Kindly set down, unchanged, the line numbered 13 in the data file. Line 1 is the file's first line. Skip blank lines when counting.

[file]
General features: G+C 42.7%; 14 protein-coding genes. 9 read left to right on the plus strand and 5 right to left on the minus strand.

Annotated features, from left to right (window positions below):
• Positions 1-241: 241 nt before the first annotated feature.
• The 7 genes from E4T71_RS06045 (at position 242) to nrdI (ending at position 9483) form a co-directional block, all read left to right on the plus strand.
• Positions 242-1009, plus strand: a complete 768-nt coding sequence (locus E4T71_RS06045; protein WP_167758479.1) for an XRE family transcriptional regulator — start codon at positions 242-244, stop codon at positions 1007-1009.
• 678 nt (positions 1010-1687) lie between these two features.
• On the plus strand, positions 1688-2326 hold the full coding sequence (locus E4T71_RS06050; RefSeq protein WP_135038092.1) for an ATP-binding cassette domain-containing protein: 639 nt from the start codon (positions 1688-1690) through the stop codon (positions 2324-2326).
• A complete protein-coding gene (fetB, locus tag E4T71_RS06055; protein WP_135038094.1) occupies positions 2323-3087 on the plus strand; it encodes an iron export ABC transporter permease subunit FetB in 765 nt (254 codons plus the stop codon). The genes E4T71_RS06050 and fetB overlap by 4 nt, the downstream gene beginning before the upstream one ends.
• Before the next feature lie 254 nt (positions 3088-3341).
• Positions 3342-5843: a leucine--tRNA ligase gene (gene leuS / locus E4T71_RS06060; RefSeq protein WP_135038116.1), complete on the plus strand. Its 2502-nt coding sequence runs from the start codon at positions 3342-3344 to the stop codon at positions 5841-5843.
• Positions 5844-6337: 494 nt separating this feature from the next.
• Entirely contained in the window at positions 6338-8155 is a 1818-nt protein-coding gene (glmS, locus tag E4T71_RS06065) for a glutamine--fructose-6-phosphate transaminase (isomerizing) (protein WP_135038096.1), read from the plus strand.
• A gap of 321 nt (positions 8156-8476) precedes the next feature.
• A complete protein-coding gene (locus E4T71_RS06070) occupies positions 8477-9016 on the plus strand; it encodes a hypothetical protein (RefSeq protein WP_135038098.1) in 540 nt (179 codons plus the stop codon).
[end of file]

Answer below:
• A gap of 321 nt (positions 8156-8476) precedes the next feature.